Nearby, down from the 18th-century bridge, is situated the Ali Ibn Hamzeh Holly Shrine, constructed perhaps in pre-Seljuk times to honour a relative of the fourth Imam. Its two minarets, exterior dome, entrance vestibule and courtyard rooms, however, date from the late 18th and 19th centuries. If, as is likely these days, a visit to Shah-e Cheragh shrine is not possible during your stay, this shrine possesses similar extensive Qajar mirror work on its interior walls and vaults.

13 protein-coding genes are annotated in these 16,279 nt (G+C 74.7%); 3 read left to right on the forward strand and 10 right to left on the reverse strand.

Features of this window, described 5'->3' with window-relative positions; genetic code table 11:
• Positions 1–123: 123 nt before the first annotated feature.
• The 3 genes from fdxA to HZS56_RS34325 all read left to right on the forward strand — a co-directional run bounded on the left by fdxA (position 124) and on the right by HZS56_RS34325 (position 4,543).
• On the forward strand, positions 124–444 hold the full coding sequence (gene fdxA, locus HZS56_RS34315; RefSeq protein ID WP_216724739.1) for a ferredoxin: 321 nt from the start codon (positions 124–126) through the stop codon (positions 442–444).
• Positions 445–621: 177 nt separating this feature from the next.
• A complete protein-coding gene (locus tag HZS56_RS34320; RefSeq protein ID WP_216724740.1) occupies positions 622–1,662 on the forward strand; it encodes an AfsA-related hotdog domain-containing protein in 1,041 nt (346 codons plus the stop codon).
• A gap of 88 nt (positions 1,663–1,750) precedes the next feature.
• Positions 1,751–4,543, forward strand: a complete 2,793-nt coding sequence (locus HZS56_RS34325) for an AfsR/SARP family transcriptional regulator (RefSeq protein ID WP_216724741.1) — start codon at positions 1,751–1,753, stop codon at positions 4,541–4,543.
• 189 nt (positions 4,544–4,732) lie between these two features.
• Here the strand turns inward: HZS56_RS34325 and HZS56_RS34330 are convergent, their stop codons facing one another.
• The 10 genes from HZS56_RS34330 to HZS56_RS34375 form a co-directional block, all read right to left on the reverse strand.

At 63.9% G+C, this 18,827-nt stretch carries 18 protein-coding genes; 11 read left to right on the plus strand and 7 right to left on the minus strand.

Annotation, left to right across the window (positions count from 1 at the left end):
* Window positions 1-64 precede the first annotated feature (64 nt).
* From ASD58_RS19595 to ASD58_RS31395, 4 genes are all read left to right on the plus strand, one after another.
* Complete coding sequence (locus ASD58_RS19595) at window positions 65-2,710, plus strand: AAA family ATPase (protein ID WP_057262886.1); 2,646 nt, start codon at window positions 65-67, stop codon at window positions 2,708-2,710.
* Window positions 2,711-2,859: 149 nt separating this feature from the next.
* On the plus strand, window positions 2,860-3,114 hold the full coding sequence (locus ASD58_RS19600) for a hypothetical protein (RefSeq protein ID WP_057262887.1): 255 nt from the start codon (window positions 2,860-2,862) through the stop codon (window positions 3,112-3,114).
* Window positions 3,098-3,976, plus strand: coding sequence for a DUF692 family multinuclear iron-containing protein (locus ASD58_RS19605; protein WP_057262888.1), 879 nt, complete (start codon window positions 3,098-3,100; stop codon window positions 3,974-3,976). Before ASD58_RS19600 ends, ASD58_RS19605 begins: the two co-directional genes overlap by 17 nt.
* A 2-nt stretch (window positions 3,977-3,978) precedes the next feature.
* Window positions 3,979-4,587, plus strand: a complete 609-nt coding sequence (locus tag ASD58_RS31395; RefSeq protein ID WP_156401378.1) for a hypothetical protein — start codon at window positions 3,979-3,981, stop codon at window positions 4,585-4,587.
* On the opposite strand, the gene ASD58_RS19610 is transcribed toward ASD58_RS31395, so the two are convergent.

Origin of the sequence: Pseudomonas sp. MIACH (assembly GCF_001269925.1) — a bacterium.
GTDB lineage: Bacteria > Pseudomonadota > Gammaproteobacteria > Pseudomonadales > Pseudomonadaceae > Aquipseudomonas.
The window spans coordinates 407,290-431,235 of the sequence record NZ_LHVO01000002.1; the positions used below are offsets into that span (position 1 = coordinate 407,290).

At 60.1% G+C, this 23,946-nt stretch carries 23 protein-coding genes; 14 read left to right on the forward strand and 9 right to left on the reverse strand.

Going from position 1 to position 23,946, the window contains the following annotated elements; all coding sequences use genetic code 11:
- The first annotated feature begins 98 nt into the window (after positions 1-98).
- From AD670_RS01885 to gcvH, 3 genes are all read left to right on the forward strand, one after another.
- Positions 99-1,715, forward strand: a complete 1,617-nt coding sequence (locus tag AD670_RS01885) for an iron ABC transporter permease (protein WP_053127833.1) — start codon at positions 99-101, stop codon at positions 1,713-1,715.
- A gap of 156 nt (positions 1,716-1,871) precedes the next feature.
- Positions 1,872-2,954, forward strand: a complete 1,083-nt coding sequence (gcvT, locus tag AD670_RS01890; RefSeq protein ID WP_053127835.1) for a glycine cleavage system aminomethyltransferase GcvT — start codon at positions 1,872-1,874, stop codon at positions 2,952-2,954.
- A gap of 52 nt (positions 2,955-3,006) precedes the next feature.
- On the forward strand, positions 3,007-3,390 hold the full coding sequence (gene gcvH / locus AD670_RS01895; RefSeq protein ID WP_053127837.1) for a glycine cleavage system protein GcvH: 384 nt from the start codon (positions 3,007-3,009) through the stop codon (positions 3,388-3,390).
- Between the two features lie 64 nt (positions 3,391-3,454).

This shrine is small, but is beautiful from the courtyard garden with its fountain to the shrine itself. The interior of the shrine is striking, with mirror tiles covering the entire wall and domed ceiling. Female visitors need to don a hooded cloak which is provided and men and women are supposed to enter separate sections of the shrine. However, for foreign visitors, an exception is usually made.
There is one entrance into the shrine sanctuary (women are asked to don a chador) and as the qibla wall is immediately to the right of entry, one should move quickly to one or other side to minimise disruption to anyone praying.